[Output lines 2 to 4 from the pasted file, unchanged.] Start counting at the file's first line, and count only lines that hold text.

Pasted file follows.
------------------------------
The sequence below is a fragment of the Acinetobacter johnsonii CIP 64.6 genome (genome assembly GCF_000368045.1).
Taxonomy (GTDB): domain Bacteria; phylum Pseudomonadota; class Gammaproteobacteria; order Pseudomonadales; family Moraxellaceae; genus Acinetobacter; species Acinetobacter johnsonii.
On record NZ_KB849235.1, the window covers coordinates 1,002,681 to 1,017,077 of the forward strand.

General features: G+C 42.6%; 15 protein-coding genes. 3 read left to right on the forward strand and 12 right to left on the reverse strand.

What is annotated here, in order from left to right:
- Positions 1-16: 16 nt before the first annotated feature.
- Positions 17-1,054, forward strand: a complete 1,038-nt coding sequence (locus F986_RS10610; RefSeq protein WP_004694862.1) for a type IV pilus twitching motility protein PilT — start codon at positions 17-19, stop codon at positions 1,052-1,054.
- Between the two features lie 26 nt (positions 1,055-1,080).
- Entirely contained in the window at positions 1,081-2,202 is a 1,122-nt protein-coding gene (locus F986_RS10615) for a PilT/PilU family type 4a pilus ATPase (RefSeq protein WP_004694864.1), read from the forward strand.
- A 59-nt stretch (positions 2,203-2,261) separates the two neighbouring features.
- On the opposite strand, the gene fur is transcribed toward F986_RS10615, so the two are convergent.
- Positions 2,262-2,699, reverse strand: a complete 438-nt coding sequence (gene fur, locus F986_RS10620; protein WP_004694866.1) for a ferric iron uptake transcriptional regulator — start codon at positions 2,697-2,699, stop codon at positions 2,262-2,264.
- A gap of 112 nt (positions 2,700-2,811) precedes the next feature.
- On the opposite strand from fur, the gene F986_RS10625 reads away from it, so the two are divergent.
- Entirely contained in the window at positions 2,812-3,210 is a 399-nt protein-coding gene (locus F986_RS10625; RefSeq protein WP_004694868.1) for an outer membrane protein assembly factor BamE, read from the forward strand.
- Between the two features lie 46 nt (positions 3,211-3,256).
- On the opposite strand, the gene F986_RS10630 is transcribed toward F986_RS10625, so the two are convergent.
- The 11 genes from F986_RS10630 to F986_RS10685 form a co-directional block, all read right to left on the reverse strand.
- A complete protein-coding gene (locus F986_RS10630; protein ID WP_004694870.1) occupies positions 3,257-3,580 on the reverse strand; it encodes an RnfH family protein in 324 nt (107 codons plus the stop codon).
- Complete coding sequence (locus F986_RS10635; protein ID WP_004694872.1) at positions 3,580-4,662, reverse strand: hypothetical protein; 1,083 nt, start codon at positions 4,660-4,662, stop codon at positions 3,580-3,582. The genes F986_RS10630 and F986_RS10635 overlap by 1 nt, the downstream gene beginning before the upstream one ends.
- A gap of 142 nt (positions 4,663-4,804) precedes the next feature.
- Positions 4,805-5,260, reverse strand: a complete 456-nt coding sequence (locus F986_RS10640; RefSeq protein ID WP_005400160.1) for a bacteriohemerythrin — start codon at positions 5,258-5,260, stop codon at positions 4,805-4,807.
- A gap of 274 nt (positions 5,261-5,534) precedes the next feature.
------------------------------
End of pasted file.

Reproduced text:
Taxonomy (GTDB): domain Bacteria; phylum Pseudomonadota; class Gammaproteobacteria; order Pseudomonadales; family Moraxellaceae; genus Acinetobacter; species Acinetobacter johnsonii.
On record NZ_KB849235.1, the window covers coordinates 1,002,681 to 1,017,077 of the forward strand.

General features: G+C 42.6%; 15 protein-coding genes. 3 read left to right on the forward strand and 12 right to left on the reverse strand.